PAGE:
In the category of Residence: APARTMENT, SoHo Penthouse by Shelton, Mindel & Associates (Best of), Fractal Pad by Architecture in Formation (Merit), 15 Central Park West by D’Aquino Monaco (Merit), and Gorelik Residence by Walzworkinc (Merit); Residence: FREESTANDING HOUSE, Leicester House by SPG Archtiects (Merit), and Sufside Residence by Steven Harris Architects and Rees Roberts + Partners (Merit); Residence: MODERN FARMHOUSE, Villa San Spirito by Steven Harris Architects and Rees Roberts + Partners (Best of), Modern Farmhouse by Betty Wasserman Art and Interiors (Merit), and Vermont Weekend Retreat by Shamir Shah Design (Merit); Residence: MODERN BARN, Barn House by D’Apostrophe Design (Best of); Residence: MULTI-UNIT DWELLING, The Lucida by S. Russell Groves (Merit), and The William Beaver House by Tsao + McKown Architects (Merit); Residence: URBAN HOUSE, Warren Street Residence by Ghislaine Viñas Interior Design (Best of); Retail: FASHION, David Yurman Townhouse by Gabellini Sheppard Associates (Best Of), Christian Louboutin Miami by 212box (Merit), and The Room at Hudson Bay Company by Yabu Pushelberg (Merit); Retail, Brother + Sister by MarkZeff (Merit); and Showroom, Avenue Road by Yabu Pushelberg (Best of)…

McGraw-Hill Construction announced 2010 Best of the Best Awards including Brooklyn Bridge Park (Piers 1 & 6) by Michael van Valkenberg Associates, in the category of Landscape/Urban Planning…

The five winning projects to be featured in Storefront for Art and Architecture,, and Actar Publisher’s “Total Housing 01: Apartments” include Tiago Barros and Pratt Institute (instructors Robert Langhorn, Julie Torres Moskovitz, and Corey Yurkovich)…

Seongbuk Gate Hills, a collaboration between Joel Sanders Architect and Haeahn Architecture, has been honored with a Korean Architecture Award 2010 Merit Award… The winners of the third annual DawnTown Miami Design competition include Amphibian by Stantec, Vicky Chan, AIA, Alex Zulas, and Liange Otero Colon… The peer-review publication Best Lawyers has named Michael T. Sillerman of Kramer Levin Naftalis & Frankel, LLP as the “New York Area’s Land Use & Zoning Lawyer of the Year” for 2011.

Robert A. M. Stern, FAIA, has been named the 2011 recipient of the Richard H. Driehaus Prize for Classical Architecture… Material ConneXion and Culture & Commerice, Inc. congratulate former Founder & CEO George M. Beylerian on receiving the 2010 Design Visionary Award for the Museum of Arts and Desgn…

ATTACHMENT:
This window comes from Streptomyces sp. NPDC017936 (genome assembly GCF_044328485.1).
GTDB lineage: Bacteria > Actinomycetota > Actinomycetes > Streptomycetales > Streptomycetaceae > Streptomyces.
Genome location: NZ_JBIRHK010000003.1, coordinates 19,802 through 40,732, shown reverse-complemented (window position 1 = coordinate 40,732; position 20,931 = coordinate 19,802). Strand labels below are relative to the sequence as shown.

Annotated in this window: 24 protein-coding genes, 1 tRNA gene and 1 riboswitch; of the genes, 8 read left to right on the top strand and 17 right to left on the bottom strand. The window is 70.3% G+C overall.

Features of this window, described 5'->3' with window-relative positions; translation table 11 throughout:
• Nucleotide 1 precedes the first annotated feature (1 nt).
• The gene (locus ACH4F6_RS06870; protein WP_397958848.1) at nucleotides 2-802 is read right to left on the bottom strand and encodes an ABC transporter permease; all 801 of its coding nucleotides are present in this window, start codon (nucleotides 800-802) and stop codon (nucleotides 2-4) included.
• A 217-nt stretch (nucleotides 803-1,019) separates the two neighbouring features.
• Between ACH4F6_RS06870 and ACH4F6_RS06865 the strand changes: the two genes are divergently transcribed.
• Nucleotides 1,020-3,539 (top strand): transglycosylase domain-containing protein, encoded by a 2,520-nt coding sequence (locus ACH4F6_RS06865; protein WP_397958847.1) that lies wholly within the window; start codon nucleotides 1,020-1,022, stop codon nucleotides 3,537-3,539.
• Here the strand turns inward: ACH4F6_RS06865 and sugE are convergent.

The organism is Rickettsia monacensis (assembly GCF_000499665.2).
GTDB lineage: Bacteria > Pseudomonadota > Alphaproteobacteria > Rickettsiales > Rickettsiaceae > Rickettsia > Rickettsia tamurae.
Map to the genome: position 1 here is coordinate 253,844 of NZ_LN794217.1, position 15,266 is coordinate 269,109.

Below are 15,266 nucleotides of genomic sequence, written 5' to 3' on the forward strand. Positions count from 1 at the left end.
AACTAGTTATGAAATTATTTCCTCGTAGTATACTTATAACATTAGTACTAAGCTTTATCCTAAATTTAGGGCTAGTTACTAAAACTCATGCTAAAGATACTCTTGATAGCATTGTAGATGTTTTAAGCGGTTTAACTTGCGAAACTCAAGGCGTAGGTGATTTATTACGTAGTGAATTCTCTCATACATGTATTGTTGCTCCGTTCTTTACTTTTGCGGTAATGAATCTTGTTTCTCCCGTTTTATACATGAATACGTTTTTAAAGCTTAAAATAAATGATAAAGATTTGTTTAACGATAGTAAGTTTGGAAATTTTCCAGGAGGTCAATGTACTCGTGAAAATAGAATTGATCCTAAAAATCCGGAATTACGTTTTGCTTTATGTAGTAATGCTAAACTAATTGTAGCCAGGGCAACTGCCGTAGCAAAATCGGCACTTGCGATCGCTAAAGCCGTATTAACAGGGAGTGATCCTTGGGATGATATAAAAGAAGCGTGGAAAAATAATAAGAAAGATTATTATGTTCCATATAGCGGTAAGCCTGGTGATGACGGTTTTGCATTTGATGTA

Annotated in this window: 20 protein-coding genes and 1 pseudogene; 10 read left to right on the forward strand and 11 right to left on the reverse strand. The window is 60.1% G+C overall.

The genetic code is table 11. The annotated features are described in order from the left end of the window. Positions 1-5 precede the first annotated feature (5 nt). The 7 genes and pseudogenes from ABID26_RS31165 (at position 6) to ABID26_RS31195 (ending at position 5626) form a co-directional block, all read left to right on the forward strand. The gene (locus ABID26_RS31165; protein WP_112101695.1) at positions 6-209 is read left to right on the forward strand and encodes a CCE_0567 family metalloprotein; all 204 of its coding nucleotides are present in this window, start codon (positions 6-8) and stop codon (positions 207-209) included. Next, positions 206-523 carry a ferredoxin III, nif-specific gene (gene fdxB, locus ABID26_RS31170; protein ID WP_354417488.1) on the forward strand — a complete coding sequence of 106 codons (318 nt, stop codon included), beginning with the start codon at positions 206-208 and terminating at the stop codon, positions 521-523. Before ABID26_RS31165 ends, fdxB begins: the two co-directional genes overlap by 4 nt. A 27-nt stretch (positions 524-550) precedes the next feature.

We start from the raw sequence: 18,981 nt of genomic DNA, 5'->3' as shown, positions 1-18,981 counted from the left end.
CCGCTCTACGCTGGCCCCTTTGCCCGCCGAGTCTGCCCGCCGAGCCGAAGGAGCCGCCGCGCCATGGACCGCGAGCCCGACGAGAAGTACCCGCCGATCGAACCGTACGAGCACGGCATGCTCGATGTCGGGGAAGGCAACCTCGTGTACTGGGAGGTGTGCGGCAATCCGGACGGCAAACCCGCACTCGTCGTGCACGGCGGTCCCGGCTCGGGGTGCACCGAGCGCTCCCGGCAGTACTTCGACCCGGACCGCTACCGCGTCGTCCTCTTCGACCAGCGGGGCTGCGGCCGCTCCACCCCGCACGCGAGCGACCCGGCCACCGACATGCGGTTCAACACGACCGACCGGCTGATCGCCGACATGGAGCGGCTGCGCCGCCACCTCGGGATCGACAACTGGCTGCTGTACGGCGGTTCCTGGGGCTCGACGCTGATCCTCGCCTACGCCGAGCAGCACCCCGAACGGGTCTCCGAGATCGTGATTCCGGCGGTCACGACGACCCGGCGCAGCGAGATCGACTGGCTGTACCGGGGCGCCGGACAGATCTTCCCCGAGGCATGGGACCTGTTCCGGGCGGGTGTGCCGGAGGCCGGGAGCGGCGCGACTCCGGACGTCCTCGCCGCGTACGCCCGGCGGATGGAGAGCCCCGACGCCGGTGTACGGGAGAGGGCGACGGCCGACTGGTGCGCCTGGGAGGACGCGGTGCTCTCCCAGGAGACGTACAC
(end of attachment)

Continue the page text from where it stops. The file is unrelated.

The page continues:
01.01.2011 will launch Cooper Joseph Studio, a partnership between Wendy Evans Joseph, FAIA, LEED AP, and Chris Cooper, AIA, LEED AP

The Fashion Institute of Technology (FIT/SUNY) will begin offering an MA degree in Sustainable Interior Environments in fall 2011…

Susan J. Pogoda is the new Deputy Commissioner of Legal Affairs at the Department of Buildings…

01.05.11 Call for Applications: CUP Teaching Artists and Designers

01.07.11 Call for Submissions: EP: 2011 AIA Emerging Professionals Exhibition

01.10.11 Call for Nominations: Cooper-Hewitt National Design Awards

01.14.11 Call for Entries: StreetFest: Festival of Ideas for a New City

01.14.11 Call for Proposals: USGBC 2011

01.15.11 Call for Entries: 2011 FIGMENT/ENYA/SEAoNY City of Dreams Pavilion

01.15.11 Call for Submissions: International Design Awards — Designer of the Year

01.18.11 Call for Proposals: Clare Weiss Emerging Artist Award

01.21.11 Call for Proposals: Making Policy Public

01.23.11 Call for Entries: Kenny’s Bathroom Competition

02.04.11 Call for Entries: AIANY Design Awards 2011

02.11.11 Call for Entries: The Architectural League Prize for Young Architects + Designers

12.16.10: IBEX Construction Holiday Party held at the Center for Architecture.

Andy Frankl, President of IBEX Construction (left) with Rick Bell, FAIA, AIANY Executive Director.

Sam Lahoz

Margaret Castillo, AIA, LEED AP, 2011 AIANY President with Illya Azaroff, AIA, party designer.

Sam Lahoz

Henry Zachary, AIANY Finance Director (left) with Tony Schirripa, FAIA, IIDA, 2010 AIANY President.

Sam Lahoz

AIANY Staff (l-r): Suchi Paul, AIANY Exhibitions Coordinator; Christina Jung, AIANY Events & Marketing Coordinator; Jennifer Apple, AIANY Development Manager; Rosamond Fletcher, AIANY Director of Exhibitions; Jay Bond, AIANY Policy Director.